by Tim Harding, B.Sc., B.A.
(An edited version of this article was published in The Skeptic magazine,
June 2018, Vol 38 No 2)
One of the most face-palming things about having a science background is when creationists or other science deniers say ‘It’s only a theory’ when dismissing a scientific theory such as evolution. This was recently the misconception that frustrated readers the most on The New York Times – Science Facebook page.
In everyday conversation, we tend to use the word ‘theory’ to mean a hunch, a guess or tentative hypothesis, as opposed to a known fact. But that’s not what a ‘theory’ means to scientists.
‘In science, the word theory isn’t applied lightly,’ says Kenneth R. Miller, a cell biologist at Brown University. ‘It doesn’t mean a hunch or a guess. A theory is a system of explanations that ties together a whole bunch of facts. It not only explains those facts, but predicts what you ought to find from other observations and experiments.’
Photo credit: Zohar Lazar
The word ‘proof’ is used in mathematics but not in professional science. I don’t recall ever seeing the word ‘proof’ used in this sense in a published scientific paper.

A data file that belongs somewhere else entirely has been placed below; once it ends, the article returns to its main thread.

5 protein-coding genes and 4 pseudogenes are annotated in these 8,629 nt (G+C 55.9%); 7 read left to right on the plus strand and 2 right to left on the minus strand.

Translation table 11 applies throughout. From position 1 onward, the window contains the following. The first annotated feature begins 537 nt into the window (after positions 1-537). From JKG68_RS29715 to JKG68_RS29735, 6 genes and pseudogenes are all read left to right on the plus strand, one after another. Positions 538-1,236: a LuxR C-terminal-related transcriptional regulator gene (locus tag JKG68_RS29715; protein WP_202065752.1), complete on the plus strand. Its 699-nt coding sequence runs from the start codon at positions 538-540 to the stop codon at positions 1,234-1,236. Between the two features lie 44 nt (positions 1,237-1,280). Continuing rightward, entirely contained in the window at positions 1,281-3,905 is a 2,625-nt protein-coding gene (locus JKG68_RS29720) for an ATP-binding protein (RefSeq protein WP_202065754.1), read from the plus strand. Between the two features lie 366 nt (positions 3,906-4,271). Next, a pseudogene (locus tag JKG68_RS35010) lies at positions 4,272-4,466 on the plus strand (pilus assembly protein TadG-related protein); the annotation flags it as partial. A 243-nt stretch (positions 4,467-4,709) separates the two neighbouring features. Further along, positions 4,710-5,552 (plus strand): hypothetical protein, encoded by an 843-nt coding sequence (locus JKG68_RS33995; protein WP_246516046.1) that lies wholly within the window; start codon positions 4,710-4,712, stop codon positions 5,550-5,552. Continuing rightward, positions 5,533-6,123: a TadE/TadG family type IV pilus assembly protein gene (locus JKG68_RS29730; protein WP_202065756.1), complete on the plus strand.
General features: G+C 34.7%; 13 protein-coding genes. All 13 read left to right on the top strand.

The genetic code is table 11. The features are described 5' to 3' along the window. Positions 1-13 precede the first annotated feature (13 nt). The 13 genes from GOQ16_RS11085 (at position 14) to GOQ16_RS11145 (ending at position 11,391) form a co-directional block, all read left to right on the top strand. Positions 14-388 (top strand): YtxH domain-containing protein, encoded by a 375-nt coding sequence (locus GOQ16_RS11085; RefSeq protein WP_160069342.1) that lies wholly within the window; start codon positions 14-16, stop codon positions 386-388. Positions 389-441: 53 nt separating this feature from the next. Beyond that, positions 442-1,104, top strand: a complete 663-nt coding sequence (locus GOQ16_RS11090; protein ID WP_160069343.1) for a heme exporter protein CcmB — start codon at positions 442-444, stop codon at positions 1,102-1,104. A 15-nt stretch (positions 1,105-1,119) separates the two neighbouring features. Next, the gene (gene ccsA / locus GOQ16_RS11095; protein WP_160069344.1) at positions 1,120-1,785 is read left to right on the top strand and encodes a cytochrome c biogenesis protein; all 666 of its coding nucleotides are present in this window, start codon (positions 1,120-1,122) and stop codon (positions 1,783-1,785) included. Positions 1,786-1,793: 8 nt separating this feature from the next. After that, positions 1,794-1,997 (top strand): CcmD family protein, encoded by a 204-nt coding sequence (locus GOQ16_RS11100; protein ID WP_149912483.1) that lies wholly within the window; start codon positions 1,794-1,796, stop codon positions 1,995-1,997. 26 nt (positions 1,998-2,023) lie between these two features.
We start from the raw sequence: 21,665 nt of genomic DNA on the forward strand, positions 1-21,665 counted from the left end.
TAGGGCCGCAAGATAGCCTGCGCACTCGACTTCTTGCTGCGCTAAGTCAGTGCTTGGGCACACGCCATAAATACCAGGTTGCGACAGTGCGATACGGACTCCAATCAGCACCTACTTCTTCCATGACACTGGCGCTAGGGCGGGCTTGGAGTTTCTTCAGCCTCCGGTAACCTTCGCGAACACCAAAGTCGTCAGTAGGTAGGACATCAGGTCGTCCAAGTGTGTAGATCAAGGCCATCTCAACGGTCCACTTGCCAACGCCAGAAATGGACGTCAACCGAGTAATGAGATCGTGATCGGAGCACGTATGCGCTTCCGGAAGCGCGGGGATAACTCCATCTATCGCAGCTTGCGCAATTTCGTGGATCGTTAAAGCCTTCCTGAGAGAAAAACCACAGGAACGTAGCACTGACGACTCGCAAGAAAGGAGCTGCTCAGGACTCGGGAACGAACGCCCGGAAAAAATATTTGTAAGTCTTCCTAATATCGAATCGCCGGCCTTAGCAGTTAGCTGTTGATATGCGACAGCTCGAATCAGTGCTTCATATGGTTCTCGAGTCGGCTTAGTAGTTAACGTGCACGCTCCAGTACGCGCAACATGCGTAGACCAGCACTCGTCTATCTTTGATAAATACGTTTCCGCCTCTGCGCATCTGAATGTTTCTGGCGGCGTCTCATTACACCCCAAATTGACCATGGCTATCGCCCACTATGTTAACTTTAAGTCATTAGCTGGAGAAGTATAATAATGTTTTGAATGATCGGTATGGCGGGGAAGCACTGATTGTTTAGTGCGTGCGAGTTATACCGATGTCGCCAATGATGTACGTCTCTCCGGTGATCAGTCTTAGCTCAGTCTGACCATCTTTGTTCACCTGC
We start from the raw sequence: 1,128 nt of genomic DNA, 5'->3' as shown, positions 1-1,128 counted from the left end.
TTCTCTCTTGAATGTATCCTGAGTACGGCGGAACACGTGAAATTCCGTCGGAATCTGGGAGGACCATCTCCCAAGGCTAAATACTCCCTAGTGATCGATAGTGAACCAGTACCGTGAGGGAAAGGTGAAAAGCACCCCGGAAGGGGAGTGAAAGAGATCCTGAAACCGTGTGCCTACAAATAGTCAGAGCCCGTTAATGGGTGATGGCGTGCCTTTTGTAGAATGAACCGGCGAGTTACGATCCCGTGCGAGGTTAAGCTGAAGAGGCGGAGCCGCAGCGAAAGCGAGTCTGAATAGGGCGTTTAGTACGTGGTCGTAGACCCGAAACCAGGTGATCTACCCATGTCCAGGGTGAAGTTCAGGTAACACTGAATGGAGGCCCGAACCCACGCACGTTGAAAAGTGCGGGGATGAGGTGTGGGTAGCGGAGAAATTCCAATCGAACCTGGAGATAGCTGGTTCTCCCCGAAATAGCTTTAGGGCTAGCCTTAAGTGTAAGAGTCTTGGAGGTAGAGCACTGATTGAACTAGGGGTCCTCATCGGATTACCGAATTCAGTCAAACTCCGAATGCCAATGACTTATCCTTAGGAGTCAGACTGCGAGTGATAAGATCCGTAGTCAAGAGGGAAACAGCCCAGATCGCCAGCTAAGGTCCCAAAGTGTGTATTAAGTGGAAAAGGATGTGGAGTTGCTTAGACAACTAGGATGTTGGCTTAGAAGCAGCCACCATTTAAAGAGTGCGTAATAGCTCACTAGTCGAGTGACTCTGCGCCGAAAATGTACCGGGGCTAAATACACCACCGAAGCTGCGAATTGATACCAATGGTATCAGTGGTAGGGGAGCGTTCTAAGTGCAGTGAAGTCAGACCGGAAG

The prevailing scientific theory is the one that best explains the facts and has not been falsified, despite experimental attempts to do so. As Richard Dawkins says ‘Gravity is a fact. Evolution is a fact. The prevailing theory of gravity is Einstein’s. The prevailing theory of evolution is Darwin’s.’ Dawkins has also invited anyone who doubts the theory of gravity to test it by jumping out of a tenth-storey window.
This conflation of two different meanings of the word ‘theory’ is an instance of the equivocation fallacy. In logic, equivocation is an informal fallacy resulting from the use of a particular word or expression in more than one sense throughout an argument, leading to a misconception. It is a type of ambiguity that stems from a term having two distinct meanings, not from the grammar or structure of the sentence.
Zimmer, Carl. In Science, It’s Never ‘Just a Theory’. The New York Times, April 8, 2016.